How the Sprint-Softbank Merger Will Transform US Technology

Softbank, a top mobile operator in Japan, recently announced the takeover of Sprint Nextel, the third-top telecom operator in the United States. The deal, estimated at nearly $20 billion, is for the acquisition of approximately a 70% stake in Sprint Nextel, making it the largest acquisition by a Japanese company ever abroad.

The transaction will be extended through mid-2013. Softbank will invest approximately $20.1 billion in Sprint, where $12.1 billion will be paid to shareholders and $8 billion will be raised for new capital to strengthen Sprint’s foothold in a highly competitive market.

Softbank’s aggressive move, financed by more than $20 billion in loans by Mizuho Financial Group, Sumitomo Mitsui Financial Group, Mitsubishi UFJ Financial Group and Deutsche Bank, would be a big bet for the Japanese company, which has no experience in the US market.

Transforming US Infrastructure

The acquisition of Sprint alone represent a giant step in the internationalization process of Softbank, mostly known in Japan, whose foreign operations are concentrated on the internet – especially in Asia and particularly in China.

Spectrum

For its part, Softbank became the third mobile operator worldwide in terms of revenue, behind China Mobile and China U.S. Verizon Wireless. It also offers a place of choice on the mobile market in the United States, even if the markets believed to suffer from overstated prices.

According to the experts, with the support of Softbank Sprint should be able to install a more efficient 4G network, better competing with AT&T and Verizon. Sprint already has vast spectrum holdings, including sections of the 800MHz, 1900MHz, and 2.5GHz bands. The company uses 800MHz and 1900MHz blocks for its iDEN, CDMA, and LTE networks. The 2.5GHz block is where Softbank will concentrate to build the WiMax network, built in association with Clear.

Softbank may also help Sprint to fully acquire Clearwire, a wholesale U.S. wireless carrier. Clearwire controls 120 million MHZ of spectrum and is working on a next-generation network using TD LTE technology, which clearly align with Softbank’s network plans.

More LTE network

AT&T and Verizon Wireless currently rule the US market when it comes to deploying LTE capabilities. Verizon has more than 400 markets covered for LTE, and AT&T has more than 60 markets. Sprint is a late comer and has less than 20 covered so far.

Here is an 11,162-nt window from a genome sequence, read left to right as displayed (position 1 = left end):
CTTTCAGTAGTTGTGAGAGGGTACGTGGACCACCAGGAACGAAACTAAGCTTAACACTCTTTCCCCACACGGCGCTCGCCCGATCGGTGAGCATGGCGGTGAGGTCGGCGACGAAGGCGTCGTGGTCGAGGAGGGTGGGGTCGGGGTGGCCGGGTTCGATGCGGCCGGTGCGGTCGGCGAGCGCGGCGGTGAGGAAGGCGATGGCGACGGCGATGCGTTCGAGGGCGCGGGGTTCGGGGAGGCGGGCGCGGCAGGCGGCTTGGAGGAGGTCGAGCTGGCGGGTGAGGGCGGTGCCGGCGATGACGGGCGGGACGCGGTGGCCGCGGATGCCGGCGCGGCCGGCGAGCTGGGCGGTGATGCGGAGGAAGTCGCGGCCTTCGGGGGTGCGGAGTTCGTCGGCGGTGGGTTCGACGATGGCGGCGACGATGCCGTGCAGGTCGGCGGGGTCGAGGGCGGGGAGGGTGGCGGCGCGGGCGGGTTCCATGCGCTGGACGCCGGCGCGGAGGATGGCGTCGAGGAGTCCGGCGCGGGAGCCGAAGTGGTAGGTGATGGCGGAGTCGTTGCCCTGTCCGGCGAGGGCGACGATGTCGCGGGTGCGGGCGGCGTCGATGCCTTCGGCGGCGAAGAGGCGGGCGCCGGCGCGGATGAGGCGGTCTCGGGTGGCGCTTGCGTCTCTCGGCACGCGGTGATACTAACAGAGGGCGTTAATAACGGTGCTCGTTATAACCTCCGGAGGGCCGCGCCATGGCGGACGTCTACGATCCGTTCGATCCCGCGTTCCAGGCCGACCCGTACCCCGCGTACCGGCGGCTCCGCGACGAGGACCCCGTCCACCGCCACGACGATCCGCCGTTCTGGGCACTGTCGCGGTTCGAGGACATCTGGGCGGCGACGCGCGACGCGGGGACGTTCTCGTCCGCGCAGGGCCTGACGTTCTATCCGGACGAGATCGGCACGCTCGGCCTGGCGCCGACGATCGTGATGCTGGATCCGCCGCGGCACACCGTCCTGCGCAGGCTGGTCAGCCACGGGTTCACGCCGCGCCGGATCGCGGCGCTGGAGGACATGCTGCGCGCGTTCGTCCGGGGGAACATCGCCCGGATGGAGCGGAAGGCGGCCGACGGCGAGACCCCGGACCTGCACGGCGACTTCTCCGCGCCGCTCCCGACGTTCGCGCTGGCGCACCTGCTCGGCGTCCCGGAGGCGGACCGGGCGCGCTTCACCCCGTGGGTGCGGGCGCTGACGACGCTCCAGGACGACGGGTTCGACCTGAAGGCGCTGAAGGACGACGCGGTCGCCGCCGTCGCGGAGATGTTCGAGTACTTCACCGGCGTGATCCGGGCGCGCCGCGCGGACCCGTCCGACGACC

However, Sprint is developing multi-modal base station technology that runs entirely on a digital IMS platform. Once finished, the technology is expected to be an advanced network compared to Verizon and AT&T.

Softbank was the first carrier to offer the iPhone in Japan, a big hit for the country, and its success has helped to shape Softbank’s brand image. Softbank also recently bought smaller Japanese rival provider eAccess, largely to gain LTE networks. Softbank President Masayoshi Son said both the companies can work together on building faster speed “4G” mobile networks in the US.

Making New Friends

Both Softbank and Sprint have CDMA networks, and both have product offerings that include devices made by HTC, LG, Samsung, Kyocera and Research In Motion, in addition to Apple. The overlap will help Softbank to procure smartphones and tablets at cheaper prices, in turn boosting their customer appeal in hopes of luring them back to Sprint’s network.

“Sprint’s tremendous focus on customer satisfaction would fit well with Softbank’s approach to the market,” said AnalysysMason’s analyst, Steve Hilton. “Traditionally Japanese companies have a very results-oriented approach to dealing with customers. Use of customer satisfaction statistics to drive improvement–long the hallmark of Sprint under CEO Dan Hesse–would fit well with Softbank’s approach. Both companies have CDMA networks, possibly affording some cost savings from larger purchase volumes from network vendors.”

Mobile Virtual Network Operator

There’s also an opportunity to extend Softbank’s network through Sprint’s existing channels, as Sprint allows other vendors to resell their access to its network. The technology often called mobile virtual network operator (MVNO) will companies to run their business under their own brands. Brands like Republic Wireless, Ting, Y PrepaYd, Zuma Prepaid and others are already using this technology.

Sprint and Softbank can both see MVNO technology as an opportunity to expand further in the US market.

About Saroj Kar

Saroj is a Staff Writer at SiliconANGLE covering DevOps, social, mobile and gaming news. If you have a story idea or tip, send it to @SiliconAngle on Twitter.